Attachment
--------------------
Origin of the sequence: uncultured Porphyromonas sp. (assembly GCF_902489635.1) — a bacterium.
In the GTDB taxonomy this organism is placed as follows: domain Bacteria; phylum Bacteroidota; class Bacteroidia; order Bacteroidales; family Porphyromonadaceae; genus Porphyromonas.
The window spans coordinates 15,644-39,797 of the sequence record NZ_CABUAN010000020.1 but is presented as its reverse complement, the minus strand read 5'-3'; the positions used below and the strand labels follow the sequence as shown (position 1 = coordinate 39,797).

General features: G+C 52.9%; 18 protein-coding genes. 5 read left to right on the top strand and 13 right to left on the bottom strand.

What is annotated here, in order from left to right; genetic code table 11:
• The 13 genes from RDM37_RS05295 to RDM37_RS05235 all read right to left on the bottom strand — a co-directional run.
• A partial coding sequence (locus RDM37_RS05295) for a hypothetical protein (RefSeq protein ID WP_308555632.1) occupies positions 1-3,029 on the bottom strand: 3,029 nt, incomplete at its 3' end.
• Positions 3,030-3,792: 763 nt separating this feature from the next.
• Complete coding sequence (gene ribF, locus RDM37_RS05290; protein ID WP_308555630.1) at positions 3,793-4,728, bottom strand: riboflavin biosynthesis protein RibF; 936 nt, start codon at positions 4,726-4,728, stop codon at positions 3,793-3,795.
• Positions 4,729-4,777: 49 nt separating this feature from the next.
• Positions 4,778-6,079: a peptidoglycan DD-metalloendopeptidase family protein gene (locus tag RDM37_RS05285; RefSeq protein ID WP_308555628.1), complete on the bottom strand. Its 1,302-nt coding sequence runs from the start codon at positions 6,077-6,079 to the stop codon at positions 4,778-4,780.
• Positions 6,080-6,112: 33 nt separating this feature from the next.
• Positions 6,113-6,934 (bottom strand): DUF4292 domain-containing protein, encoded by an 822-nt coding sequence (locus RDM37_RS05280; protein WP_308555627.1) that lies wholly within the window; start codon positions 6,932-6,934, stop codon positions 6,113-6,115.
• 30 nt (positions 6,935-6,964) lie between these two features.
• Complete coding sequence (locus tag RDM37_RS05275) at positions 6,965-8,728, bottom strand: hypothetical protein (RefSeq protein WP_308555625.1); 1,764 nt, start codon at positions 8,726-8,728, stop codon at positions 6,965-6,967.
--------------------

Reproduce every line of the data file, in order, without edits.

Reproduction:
Origin of the sequence: uncultured Porphyromonas sp. (assembly GCF_902489635.1) — a bacterium.
In the GTDB taxonomy this organism is placed as follows: domain Bacteria; phylum Bacteroidota; class Bacteroidia; order Bacteroidales; family Porphyromonadaceae; genus Porphyromonas.
The window spans coordinates 15,644-39,797 of the sequence record NZ_CABUAN010000020.1 but is presented as its reverse complement, the minus strand read 5'-3'; the positions used below and the strand labels follow the sequence as shown (position 1 = coordinate 39,797).

General features: G+C 52.9%; 18 protein-coding genes. 5 read left to right on the top strand and 13 right to left on the bottom strand.

What is annotated here, in order from left to right; genetic code table 11:
• The 13 genes from RDM37_RS05295 to RDM37_RS05235 all read right to left on the bottom strand — a co-directional run.
• A partial coding sequence (locus RDM37_RS05295) for a hypothetical protein (RefSeq protein ID WP_308555632.1) occupies positions 1-3,029 on the bottom strand: 3,029 nt, incomplete at its 3' end.
• Positions 3,030-3,792: 763 nt separating this feature from the next.
• Complete coding sequence (gene ribF, locus RDM37_RS05290; protein ID WP_308555630.1) at positions 3,793-4,728, bottom strand: riboflavin biosynthesis protein RibF; 936 nt, start codon at positions 4,726-4,728, stop codon at positions 3,793-3,795.
• Positions 4,729-4,777: 49 nt separating this feature from the next.
• Positions 4,778-6,079: a peptidoglycan DD-metalloendopeptidase family protein gene (locus tag RDM37_RS05285; RefSeq protein ID WP_308555628.1), complete on the bottom strand. Its 1,302-nt coding sequence runs from the start codon at positions 6,077-6,079 to the stop codon at positions 4,778-4,780.
• Positions 6,080-6,112: 33 nt separating this feature from the next.
• Positions 6,113-6,934 (bottom strand): DUF4292 domain-containing protein, encoded by an 822-nt coding sequence (locus RDM37_RS05280; protein WP_308555627.1) that lies wholly within the window; start codon positions 6,932-6,934, stop codon positions 6,113-6,115.
• 30 nt (positions 6,935-6,964) lie between these two features.
• Complete coding sequence (locus tag RDM37_RS05275) at positions 6,965-8,728, bottom strand: hypothetical protein (RefSeq protein WP_308555625.1); 1,764 nt, start codon at positions 8,726-8,728, stop codon at positions 6,965-6,967.